How Al Ain Pulled Off One Of Football's Greatest Ever Shocks

By Ali Khaled
19 December 2018
Al Ain, River Plate, Real Madrid, Club World Cup, Abu Dhabi, Fifa
jorge ferrari
UAE champions overcome River Plate of Argentine in the semifinal of the FIFA Club World Cup at Hazza Bin Zayed Stadium

They turned up to watch a procession. They ended up witnessing one of the greatest nights in UAE football history.

On Tuesday night, in front of disbelieving crowd at their home of Hazza bin Zayed Stadium, Emirati champions Al Ain pulled off a scarcely believable win to reach the final of the FIFA Club World Cup.

At the end of their penalty shootout win over River Plate of Argentina, many fans only wept with joys before turning the streets of the Garden City into one big party.

But it’s wasn’t supposed to end like that.

There is one perceived truism about the FIFA Club World Cup, a competition currently taking place in the Abu Dhabi and Al Ain.

That is, the club champions of Asia (AFC), Africa (CAF), North America (COCACAF), Oceana (OFC), along with the host nation’s domestic champions, fight it off amongst themselves for the honour of a place in the semi-finals. Or, more accurately, if history is to go by, the honour of being beaten in the semi-final. For that is the stage when the true giants of world football ¬- the UEFA Champions League winners and CONMEBOL’s Copa Libertadores champions– make their belated entrance.

Europe and South America’s finest then proceed to the final. That’s how it’s almost always been, and that’s what everyone comes to see.
At the 2019 FIFA Club World Cup UAE, the favourites Real Madrid of Spain and River would, surely, march on to the final on December 22.

But someone forgot to tell Al Ain, the least fancied team in the competition.

 

Having already dispatched Team Wellington of New Zealand and Esperance of Tunisia, the host club reached the semi-final against Argentina’s River Plate.

Enjoy your day out boys, and thanks for taking part.

Triumphalism, which some of River Plate’s wonderfully noisy and colourful supporters seemed to be wallowing in, has a habit of coming before a big fall.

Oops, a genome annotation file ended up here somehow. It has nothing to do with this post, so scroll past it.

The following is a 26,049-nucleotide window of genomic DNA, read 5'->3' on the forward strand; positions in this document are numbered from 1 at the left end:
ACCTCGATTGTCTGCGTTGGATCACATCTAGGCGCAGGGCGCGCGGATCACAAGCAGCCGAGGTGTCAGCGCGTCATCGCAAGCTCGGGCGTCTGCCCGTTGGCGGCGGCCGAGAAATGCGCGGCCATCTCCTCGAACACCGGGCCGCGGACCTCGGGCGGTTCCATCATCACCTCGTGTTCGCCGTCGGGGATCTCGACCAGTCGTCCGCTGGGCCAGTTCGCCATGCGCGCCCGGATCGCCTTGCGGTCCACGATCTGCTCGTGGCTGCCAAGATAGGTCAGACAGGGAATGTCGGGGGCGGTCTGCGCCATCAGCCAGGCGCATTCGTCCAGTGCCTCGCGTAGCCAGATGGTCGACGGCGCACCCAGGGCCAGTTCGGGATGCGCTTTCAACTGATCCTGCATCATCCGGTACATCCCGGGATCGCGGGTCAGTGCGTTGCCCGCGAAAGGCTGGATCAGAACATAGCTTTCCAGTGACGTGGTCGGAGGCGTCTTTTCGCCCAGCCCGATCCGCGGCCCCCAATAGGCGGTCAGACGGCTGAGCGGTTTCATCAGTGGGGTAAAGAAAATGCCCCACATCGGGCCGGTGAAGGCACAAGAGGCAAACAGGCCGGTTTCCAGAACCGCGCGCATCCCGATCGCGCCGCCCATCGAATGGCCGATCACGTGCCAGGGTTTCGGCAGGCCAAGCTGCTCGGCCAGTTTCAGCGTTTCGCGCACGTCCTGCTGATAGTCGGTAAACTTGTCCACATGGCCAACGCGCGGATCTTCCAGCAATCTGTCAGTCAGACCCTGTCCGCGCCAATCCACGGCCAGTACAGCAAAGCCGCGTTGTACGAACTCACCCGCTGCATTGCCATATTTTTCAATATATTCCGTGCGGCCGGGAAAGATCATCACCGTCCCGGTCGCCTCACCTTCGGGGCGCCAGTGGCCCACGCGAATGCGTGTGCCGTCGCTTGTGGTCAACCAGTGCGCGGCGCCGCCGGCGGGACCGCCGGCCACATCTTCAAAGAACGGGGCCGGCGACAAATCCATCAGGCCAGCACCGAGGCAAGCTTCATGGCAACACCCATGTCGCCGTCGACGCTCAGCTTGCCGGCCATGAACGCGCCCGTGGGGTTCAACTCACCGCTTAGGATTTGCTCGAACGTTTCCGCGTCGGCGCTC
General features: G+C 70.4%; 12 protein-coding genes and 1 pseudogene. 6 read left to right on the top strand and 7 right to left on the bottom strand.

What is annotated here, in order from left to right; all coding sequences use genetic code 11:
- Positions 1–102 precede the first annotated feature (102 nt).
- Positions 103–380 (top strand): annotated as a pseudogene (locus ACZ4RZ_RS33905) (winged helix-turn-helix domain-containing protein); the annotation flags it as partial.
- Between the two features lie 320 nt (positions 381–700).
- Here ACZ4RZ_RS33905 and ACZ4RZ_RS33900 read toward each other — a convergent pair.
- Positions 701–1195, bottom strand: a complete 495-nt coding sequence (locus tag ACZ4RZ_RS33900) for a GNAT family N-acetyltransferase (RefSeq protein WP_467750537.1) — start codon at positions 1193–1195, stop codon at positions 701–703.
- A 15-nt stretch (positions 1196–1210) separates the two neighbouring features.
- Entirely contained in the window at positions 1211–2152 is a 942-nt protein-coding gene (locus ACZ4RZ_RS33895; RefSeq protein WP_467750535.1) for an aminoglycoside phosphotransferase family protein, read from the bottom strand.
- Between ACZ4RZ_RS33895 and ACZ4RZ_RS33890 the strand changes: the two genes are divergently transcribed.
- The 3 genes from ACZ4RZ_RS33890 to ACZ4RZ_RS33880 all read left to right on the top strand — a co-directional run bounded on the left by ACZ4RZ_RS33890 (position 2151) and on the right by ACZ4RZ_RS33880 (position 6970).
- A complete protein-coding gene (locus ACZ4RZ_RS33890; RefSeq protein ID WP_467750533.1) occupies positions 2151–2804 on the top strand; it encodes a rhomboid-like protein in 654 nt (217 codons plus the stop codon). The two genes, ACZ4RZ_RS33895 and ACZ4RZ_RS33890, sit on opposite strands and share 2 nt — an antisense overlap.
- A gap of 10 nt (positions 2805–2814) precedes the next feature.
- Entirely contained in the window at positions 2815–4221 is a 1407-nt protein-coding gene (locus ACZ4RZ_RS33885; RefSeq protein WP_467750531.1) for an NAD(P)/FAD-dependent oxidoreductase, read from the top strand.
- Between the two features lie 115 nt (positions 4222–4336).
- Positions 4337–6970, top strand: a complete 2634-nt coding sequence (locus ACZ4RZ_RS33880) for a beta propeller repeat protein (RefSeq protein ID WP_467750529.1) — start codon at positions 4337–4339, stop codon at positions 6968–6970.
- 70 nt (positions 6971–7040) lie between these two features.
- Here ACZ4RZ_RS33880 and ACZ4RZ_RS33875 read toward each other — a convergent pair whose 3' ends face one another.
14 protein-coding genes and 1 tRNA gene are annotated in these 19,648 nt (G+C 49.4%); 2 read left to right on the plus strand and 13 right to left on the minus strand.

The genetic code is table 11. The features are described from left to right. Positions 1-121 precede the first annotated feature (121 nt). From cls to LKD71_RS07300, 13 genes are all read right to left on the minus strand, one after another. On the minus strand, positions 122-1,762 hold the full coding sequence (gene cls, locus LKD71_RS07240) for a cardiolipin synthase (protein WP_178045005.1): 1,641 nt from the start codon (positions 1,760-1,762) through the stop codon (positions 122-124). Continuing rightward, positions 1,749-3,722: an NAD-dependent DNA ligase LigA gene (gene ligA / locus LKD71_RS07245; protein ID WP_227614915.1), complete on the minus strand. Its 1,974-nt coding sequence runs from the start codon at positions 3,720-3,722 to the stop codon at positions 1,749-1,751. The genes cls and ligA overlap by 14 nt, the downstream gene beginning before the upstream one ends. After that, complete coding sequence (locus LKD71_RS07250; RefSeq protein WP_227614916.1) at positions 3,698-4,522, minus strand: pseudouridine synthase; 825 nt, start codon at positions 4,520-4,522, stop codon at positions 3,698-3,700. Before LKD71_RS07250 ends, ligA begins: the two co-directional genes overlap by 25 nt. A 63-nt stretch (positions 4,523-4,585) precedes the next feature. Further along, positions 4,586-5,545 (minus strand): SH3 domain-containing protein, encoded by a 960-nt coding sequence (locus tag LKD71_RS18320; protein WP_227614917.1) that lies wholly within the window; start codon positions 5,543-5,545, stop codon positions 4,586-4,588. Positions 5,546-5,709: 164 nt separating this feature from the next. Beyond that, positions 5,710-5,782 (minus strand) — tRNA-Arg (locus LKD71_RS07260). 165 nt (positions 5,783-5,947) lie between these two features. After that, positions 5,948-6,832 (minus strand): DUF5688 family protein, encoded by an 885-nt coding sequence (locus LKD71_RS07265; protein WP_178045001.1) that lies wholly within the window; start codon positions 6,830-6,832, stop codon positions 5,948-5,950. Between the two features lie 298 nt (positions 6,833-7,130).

Before kick-off, the Emirati fans had unfurled a gigantic banner with the words “Mission Impossible”, except the “im” was crossed out from the second word. But did they truly believe a miracle, because that’s what was needed, was possible?

A goal on two minutes by AL Ain’s Swedish international Marcus Berg set the scene for a memorable night, and sent the home crowds wild. But by half time, order had been restored, River taking a 2-1 lead with two-quick fire goals from Rafael Santos Borre.

The chanting from the Argentine fans, whose banners were peppered all around the stadium, was incessant, inspiring the Al Ain supporters to raise their game. The result was one of the most raucous atmospheres football ground in these parts had ever seen.

When the brilliant Brazilian Caio equalised on 51 minutes, Al Ain’s fans and players started to believe the impossible was on, that this could really be their day. It would prove a long, emotionally draining night.

Al Ain fans

As the air temperature dropped, the heat rose in the stands. When the referee blew his whistle after two periods of extra time, some Al Ain players, having produced a Herculean effort over 120 minutes, could barely walk from exhaustion. But there was one last task to complete, the penalty shootout. History waited on the other side.

The first nine penalties were scored before Al Ain’s keeper Khalid Essa, brilliant throughout, whipped the fans into a frenzy as he waited to face the 10th.
One last kick by Enzo Perez, and what seemed like a split-second of utter silence, later, and Al Ain had pulled off the greatest shock in Club World Cup history, and a night Emirati football will cherish for years.

Now they await the winner of Real Madrid and Kashima Antlers of Japan (yes, we know you’re all thinking Madrid!) in Saturdays final at what will be a heaving Zayed Sports City stadium.

Can they pull off one of the greatest football miracles ever? Well, you could ask River Plate’s fans.